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Escaped NunsTrue Womanhood and the Campaign Against Convents in Antebellum America$
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Cassandra L. Yacovazzi

Print publication date: 2018

Print ISBN-13: 9780190881009

Published to Oxford Scholarship Online: September 2018

DOI: 10.1093/oso/9780190881009.001.0001

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Epilogue

Epilogue

Solving a Problem Like Maria: Imagining Sisters from Maria Monk to Nunsense

Chapter:
(p.143) Epilogue
Source:
Escaped Nuns
Author(s):

Cassandra L. Yacovazzi

Publisher:
Oxford University Press
DOI:10.1093/oso/9780190881009.003.0008

Nuns in popular media today are a staple of kitsch culture, evident in the common appearance of bobble-head nuns, nun costumes, and nun caricatures on TV, movies, and the stage. Nun stereotypes include the sexy vixen, the naïve innocent, and the scary nun. These types were forged in nineteenth-century convent narratives. While people today may not recognize the name “Maria Monk,” her legacy lives on in the public imagination. There may be no demands to search convents, but nuns and monastic life are nevertheless generally not taken seriously. This epilogue traces opposition to nuns from the Civil War to the present, analyzing the various images of nuns in popular culture as they relate to the antebellum campaign against convents. It argues that the source of the misunderstanding about nuns is rooted in the inability to categorize these women either as traditional wives and mothers or as secular, career-driven singles.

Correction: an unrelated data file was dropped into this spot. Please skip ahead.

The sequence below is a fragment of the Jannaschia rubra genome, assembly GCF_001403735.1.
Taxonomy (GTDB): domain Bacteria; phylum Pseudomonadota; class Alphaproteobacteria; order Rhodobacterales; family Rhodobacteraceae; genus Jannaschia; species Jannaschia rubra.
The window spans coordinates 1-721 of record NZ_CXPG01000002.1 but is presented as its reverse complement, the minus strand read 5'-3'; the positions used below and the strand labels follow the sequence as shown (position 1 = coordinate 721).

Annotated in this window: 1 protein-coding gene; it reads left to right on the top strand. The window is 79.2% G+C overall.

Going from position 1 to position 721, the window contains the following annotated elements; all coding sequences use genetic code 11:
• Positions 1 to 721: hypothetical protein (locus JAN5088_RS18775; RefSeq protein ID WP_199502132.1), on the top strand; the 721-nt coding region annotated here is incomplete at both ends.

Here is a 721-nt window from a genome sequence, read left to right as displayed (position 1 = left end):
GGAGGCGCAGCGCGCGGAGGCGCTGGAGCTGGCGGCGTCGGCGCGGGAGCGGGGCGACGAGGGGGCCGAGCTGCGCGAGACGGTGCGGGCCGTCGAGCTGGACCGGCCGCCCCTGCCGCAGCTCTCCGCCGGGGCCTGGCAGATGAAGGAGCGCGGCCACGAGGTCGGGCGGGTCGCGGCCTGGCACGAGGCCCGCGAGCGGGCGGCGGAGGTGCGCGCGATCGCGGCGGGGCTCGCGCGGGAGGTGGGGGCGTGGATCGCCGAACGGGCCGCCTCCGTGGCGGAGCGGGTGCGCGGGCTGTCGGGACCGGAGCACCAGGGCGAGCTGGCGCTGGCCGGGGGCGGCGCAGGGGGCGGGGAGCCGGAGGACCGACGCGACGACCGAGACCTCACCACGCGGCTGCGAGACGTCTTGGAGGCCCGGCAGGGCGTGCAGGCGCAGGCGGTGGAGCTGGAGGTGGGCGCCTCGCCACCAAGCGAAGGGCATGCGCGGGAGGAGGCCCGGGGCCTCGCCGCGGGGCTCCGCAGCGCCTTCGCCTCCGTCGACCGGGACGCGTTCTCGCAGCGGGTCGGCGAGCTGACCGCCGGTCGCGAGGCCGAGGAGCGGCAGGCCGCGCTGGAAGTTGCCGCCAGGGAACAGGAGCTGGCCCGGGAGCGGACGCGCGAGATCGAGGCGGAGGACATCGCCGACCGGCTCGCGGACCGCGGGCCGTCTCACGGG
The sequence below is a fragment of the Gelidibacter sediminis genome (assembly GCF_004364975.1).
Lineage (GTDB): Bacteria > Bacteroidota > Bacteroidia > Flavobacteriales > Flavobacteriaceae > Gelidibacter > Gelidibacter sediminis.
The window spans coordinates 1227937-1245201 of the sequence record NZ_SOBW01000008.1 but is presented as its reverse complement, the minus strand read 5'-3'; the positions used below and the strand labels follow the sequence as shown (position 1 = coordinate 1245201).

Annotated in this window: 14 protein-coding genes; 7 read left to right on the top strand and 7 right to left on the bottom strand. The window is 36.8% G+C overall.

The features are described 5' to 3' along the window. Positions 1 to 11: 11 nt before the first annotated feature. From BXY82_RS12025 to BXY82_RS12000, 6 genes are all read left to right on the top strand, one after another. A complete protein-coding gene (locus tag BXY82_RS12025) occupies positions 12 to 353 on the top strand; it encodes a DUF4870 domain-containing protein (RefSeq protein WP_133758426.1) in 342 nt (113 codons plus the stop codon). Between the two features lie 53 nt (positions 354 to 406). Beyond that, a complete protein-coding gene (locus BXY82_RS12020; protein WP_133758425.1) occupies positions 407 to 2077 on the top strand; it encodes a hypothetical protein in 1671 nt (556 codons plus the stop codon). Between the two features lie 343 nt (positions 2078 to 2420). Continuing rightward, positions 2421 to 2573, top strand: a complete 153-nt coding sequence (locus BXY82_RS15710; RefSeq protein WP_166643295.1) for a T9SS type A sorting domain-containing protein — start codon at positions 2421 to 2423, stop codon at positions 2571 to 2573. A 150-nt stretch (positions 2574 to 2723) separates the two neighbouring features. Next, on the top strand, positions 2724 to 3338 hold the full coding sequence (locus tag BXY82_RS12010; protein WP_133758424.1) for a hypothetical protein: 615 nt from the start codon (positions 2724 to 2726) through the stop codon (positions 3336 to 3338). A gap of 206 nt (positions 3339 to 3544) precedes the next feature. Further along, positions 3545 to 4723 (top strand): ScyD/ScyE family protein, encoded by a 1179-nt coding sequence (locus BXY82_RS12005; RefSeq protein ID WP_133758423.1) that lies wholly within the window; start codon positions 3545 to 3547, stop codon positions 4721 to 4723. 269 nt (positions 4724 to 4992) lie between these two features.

Keywords:   nun kitsch culture, late-night catechism, scary nun, sexy nun, Edith O’Gorman, Ku Klux Klan, Sound of Music, The Bells of St. Mary’s, Awful Disclosures, The Flying Nun

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